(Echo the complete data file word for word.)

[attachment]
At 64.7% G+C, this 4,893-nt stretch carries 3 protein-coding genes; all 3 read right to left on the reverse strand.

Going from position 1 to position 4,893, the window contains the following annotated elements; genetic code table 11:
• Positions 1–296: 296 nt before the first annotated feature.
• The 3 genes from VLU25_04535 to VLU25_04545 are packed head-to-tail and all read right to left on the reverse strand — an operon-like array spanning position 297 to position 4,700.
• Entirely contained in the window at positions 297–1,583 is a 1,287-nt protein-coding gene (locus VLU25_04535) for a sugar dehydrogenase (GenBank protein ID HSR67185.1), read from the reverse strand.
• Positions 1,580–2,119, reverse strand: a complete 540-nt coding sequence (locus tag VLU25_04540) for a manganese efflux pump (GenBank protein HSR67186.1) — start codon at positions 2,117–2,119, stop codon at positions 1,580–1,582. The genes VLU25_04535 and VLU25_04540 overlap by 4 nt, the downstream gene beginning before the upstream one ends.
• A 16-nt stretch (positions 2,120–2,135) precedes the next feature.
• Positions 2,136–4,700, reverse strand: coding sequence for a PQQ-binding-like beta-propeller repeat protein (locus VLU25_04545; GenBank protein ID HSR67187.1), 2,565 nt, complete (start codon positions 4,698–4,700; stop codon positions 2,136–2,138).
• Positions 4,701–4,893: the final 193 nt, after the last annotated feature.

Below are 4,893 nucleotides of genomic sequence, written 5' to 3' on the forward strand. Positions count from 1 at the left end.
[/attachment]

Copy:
At 64.7% G+C, this 4,893-nt stretch carries 3 protein-coding genes; all 3 read right to left on the reverse strand.

Going from position 1 to position 4,893, the window contains the following annotated elements; genetic code table 11:
• Positions 1–296: 296 nt before the first annotated feature.
• The 3 genes from VLU25_04535 to VLU25_04545 are packed head-to-tail and all read right to left on the reverse strand — an operon-like array spanning position 297 to position 4,700.
• Entirely contained in the window at positions 297–1,583 is a 1,287-nt protein-coding gene (locus VLU25_04535) for a sugar dehydrogenase (GenBank protein ID HSR67185.1), read from the reverse strand.
• Positions 1,580–2,119, reverse strand: a complete 540-nt coding sequence (locus tag VLU25_04540) for a manganese efflux pump (GenBank protein HSR67186.1) — start codon at positions 2,117–2,119, stop codon at positions 1,580–1,582. The genes VLU25_04535 and VLU25_04540 overlap by 4 nt, the downstream gene beginning before the upstream one ends.
• A 16-nt stretch (positions 2,120–2,135) precedes the next feature.
• Positions 2,136–4,700, reverse strand: coding sequence for a PQQ-binding-like beta-propeller repeat protein (locus VLU25_04545; GenBank protein ID HSR67187.1), 2,565 nt, complete (start codon positions 4,698–4,700; stop codon positions 2,136–2,138).
• Positions 4,701–4,893: the final 193 nt, after the last annotated feature.

Below are 4,893 nucleotides of genomic sequence, written 5' to 3' on the forward strand. Positions count from 1 at the left end.